EAST MISSOULA — Anyone who has done any building in the last year knows how pricy of an endeavor that can be. One organization whose entire mission is to build homes has found the cost of material, labor, and land has been a real test. But the solution to their problem can only be found through the people who support them.
Behind the blue siding of a local work in progress, half a dozen volunteers are bringing Habitat for Humanity’s vision to life. Volunteers like Cathy spend a few hours every week hammering one house into a home. It’s just part of her Thursday routine. Other volunteers can count up over a decade of houses they’ve had a hand in building in Missoula.
“We have roughly three to four to 500 volunteers each year donate their time to work on houses like this, Habitat for Humanity of Missoula executive director Heather Harp said.
While 500 volunteers sounds like a lot, Harp says that before the pandemic, they would have had even more. She told MTN News that fewer volunteers haven’t been their only challenge.
“Up until just recently, we've been able to keep our home cost which includes labor, lumber, lending costs, land costs, and law costs right around $200,000, which means that a family of four earning between 40 and 80% of AMI or area median income can afford our home.” - Habitat for Humanity of Missoula executive director Heather Harp
What used to cost $200,000 to build a home, now sits at $350,000 for the same material, the same labor, and the same land. That marks a 75% increase. “That is too expensive for our families to afford,” Harp noted.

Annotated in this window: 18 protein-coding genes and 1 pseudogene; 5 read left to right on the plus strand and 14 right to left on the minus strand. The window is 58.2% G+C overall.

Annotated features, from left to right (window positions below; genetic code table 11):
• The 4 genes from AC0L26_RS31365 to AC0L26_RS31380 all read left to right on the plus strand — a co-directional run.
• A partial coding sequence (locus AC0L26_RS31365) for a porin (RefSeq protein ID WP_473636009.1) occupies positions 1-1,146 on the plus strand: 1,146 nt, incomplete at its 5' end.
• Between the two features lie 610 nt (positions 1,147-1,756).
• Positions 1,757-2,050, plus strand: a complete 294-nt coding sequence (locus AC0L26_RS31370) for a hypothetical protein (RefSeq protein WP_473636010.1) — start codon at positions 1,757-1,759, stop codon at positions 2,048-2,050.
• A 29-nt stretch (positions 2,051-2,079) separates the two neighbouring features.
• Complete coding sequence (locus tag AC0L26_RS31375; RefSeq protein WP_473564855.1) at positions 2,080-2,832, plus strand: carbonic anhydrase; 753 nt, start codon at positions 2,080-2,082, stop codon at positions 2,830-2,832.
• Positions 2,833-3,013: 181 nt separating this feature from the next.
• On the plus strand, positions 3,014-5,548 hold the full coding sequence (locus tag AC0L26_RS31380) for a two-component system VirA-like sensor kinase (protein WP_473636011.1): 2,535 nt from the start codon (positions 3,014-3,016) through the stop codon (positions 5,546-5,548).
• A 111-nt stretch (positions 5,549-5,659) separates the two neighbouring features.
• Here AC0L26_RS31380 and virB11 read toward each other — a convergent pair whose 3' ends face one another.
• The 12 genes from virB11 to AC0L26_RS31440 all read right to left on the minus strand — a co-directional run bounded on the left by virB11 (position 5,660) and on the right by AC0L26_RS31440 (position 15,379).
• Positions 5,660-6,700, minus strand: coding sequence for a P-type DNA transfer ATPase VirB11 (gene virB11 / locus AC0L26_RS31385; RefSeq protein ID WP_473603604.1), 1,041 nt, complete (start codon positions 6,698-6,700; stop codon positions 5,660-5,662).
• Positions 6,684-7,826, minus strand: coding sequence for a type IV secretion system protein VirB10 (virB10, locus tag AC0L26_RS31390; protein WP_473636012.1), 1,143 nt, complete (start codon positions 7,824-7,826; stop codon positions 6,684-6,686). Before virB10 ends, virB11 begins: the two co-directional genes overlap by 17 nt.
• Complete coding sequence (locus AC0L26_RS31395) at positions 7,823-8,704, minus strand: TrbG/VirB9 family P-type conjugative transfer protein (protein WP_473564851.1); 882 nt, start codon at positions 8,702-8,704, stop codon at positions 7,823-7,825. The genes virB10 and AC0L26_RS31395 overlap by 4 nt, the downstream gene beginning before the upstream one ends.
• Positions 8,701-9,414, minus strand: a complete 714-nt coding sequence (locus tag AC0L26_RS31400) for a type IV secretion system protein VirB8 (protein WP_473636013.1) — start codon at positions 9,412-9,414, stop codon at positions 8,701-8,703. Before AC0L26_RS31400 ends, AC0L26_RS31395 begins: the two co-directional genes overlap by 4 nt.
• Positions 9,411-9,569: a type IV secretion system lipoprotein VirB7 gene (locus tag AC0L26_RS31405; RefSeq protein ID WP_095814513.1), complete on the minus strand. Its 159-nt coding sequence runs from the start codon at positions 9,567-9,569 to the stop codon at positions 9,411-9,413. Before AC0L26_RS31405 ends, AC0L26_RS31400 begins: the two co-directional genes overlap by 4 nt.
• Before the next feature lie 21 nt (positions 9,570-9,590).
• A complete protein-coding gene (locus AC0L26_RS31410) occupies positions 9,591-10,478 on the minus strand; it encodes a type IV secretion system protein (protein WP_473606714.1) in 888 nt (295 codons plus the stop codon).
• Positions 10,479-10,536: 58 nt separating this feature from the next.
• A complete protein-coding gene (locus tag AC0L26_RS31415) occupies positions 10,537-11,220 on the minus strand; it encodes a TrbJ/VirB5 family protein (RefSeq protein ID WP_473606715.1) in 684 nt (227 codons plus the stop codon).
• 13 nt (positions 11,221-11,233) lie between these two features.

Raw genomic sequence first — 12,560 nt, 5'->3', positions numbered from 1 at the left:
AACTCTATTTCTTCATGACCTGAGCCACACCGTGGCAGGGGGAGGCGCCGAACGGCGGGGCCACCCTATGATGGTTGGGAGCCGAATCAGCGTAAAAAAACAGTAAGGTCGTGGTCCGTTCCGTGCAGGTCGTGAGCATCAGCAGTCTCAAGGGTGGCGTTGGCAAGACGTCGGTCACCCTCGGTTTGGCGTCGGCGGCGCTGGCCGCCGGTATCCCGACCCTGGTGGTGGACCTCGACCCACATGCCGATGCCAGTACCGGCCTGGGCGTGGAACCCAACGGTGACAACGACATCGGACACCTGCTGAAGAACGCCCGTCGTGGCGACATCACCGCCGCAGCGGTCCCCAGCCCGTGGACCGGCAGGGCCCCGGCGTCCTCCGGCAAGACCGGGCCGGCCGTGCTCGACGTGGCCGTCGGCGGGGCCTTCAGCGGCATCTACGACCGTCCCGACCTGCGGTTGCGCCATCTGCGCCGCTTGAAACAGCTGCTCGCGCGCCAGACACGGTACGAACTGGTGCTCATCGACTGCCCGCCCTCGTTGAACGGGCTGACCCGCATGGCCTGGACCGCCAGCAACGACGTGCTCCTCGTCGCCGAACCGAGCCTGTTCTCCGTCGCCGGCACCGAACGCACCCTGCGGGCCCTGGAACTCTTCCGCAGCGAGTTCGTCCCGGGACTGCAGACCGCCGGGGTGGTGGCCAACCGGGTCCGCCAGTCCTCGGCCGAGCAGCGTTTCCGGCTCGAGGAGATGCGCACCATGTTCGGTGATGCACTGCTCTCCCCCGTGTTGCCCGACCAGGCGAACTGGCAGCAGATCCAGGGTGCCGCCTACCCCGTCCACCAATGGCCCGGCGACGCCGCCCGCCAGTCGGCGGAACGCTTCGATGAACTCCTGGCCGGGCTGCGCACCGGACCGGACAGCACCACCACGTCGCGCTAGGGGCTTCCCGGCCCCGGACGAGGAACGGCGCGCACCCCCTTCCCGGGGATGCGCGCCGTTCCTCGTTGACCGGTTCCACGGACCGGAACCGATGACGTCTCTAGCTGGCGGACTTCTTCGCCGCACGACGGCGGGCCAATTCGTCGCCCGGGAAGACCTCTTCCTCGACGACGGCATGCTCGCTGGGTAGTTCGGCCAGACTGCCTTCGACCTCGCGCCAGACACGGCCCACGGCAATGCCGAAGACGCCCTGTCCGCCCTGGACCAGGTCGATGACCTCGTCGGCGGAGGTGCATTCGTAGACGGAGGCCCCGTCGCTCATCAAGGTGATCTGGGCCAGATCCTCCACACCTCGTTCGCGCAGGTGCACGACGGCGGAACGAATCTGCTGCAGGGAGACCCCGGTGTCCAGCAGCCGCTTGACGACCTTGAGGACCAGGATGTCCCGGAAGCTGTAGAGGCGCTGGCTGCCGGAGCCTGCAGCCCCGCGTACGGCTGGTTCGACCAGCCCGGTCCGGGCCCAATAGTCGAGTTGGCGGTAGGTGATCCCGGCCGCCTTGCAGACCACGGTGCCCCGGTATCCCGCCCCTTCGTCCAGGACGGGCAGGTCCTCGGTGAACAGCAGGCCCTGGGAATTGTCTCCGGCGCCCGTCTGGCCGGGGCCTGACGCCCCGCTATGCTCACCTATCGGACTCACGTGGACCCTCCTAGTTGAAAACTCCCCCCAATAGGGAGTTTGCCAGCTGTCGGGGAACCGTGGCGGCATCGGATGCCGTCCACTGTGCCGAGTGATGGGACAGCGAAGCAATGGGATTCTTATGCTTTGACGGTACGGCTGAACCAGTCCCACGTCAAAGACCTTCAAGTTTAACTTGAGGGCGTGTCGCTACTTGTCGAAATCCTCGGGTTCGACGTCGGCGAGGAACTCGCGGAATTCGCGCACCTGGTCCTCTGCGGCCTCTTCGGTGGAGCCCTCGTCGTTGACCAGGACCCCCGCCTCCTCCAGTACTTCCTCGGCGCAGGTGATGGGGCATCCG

Amid a housing crisis, this isn’t the time for Habitat for Humanity to back down, so the volunteers keep coming, and the houses get built despite each setback.
“In this last year, roughly $250,000 In terms of donated time value that we get to disperse between the cost of the construction of the home so it really helps to reduce our labor costs,” Harp told MTN News.
She noted even the land where some East Missoula houses sit has been donated, "this home is one of a major donation of land of 10 lots from 2018,” Harp explained.
Harp says it'll come down to creativity like embracing the idea of community land trust and looking to new types of building material. Future homes will be made from innovation, but their foundations will remain the same
“People can help us help others by either their time, their money, or their land,” Harp concluded.